• The most severe adverse reactions have been observed in the hemopoietic system and, the liver, and the cardiovascular system.
  • The most frequently observed adverse reactions, particularly during the initial phases of therapy, are dizziness, drowsiness, unsteadiness, nausea, and vomiting. To minimize the possibility of such reactions, therapy should be initiated at the lowest dosage recommended.
  • The following additional adverse reactions have been reported: Aplastic anemia, agranulocytosis, pancytopenia, bone marrow depression, thrombocytopenia, leukopenia, leukocytosis, eosinophilia, anemia, acute intermittent porphyria, variegate porphyria, porphyria cutanea tarda, Toxic epidermal necrolysis (TEN) and Stevens-Johnson syndrome (SJS), Acute Generalized Exanthematous Pustulosis (AGEP), pruritic and erythematous rashes, urticaria, photosensitivity reactions, alterations in skin pigmentation, exfoliative dermatitis, erythema multiforme and nodosum, purpura, aggravation of disseminated lupus erythematosus, alopecia, diaphoresis and onychomadesis, hirsutism. Congestive heart failure, edema, aggravation of hypertension, hypotension, syncope and collapse, aggravation of coronary artery disease, arrhythmias and AV block, thrombophlebitis, thromboembolism (e.g. pulmonary embolism), and adenopathy or lymphadenopathy. Abnormalities in liver function tests, cholestatic and hepatocellular jaundice, hepatitis, very rare cases of hepatic failure, Pancreatitis, Pulmonary hypersensitivity characterized by fever, dyspnea, pneumonitis, or pneumonia. Urinary frequency, acute urinary retention, oliguria with elevated blood pressure, azotemia, renal failure, and impotence, Albuminuria, glycosuria, elevated BUN, and microscopic deposits in the  urine have also been reported, disturbances of coordination, confusion, headache, fatigue, blurred vision, visual hallucinations, transient diplopia, oculomotor disturbances, nystagmus, speech disturbances, abnormal involuntary movements, peripheral neuritis and paresthesias, depression with agitation, talkativeness, tinnitus, hyperacusis, neuroleptic malignant syndrome. gastric distress and abdominal pain, diarrhea, constipation, anorexia, and dryness of the mouth and pharynx, glossitis and stomatitis, Scattered punctate cortical lens opacities, increased intraocular pressure ,conjunctivitis. Aching joints and muscles, and leg cramps ,Fever and chills. Inappropriate antidiuretic hormone (ADH) secretion syndrome ,Cases of frank water intoxication with decreased serum sodium (hyponatremia) and confusion, Decreased levels of plasma calcium leading to osteoporosis .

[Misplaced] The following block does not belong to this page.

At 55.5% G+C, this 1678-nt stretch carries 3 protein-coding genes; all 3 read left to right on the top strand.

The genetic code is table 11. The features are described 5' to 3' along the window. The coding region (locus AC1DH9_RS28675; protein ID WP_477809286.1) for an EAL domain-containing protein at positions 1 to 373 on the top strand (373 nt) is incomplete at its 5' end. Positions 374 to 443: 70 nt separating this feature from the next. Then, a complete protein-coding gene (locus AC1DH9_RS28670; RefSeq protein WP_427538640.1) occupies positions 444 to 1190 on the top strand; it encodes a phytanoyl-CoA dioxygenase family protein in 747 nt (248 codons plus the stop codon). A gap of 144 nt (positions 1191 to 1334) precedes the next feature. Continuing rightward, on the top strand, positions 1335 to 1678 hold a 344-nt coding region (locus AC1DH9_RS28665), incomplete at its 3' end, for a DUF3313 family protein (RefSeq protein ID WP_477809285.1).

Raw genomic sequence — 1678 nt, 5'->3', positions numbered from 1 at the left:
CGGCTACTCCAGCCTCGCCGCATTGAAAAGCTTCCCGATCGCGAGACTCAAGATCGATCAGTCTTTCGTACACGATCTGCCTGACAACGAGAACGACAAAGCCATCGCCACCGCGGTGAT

Dosage and administration:

  1. Epilepsy:

Adults and children over 12 years of age :

  • Initial: 200 mg b.i.d. for tablets and XR tablets. Increase at weekly intervals by adding up to 200 mg/day using a b.i.d. regimen of Carbamazepine -XR or a t.i.d. or q.i.d. regimen of the other formulations until the optimal response is obtained. Dosage generally should not exceed 1000 mg daily in children 12 to 15 years of age, and 1200 mg daily in patients above 15 years of age. Doses up to 1600 mg daily have been used in adults in rare instances.
  • Maintenance: Adjust dosage to the minimum effective level, usually 800 to 1200 mg daily.

Children 6 to 12 years of age :

  • Initial: 100 mg b.i.d. for tablets or XR tablets. Increase at weekly intervals by adding up to 100 mg/day using a b.i.d. regimen of Carbamazepine -XR or a t.i.d. or q.i.d. regimen of the other formulations until the optimal response is obtained. Dosage generally should not exceed 1000 mg daily.
  • Maintenance: Adjust dosage to the minimum effective level, usually 400 to 800 mg daily.

Children under 6 years of age :

  • Initial: 10 to 20 mg/kg/day b.i.d. or t.i.d. as tablets. Increase weekly to achieve optimal clinical response administered t.i.d. or q.i.d.
  • Maintenance: optimal clinical response is achieved at daily doses below 35 mg/kg. If satisfactory clinical response has not been achieved, plasma levels should be measured to determine whether or not they are in the therapeutic range. No recommendation regarding the safety of carbamazepine for use at doses above 35 mg/kg/24 hours can be made.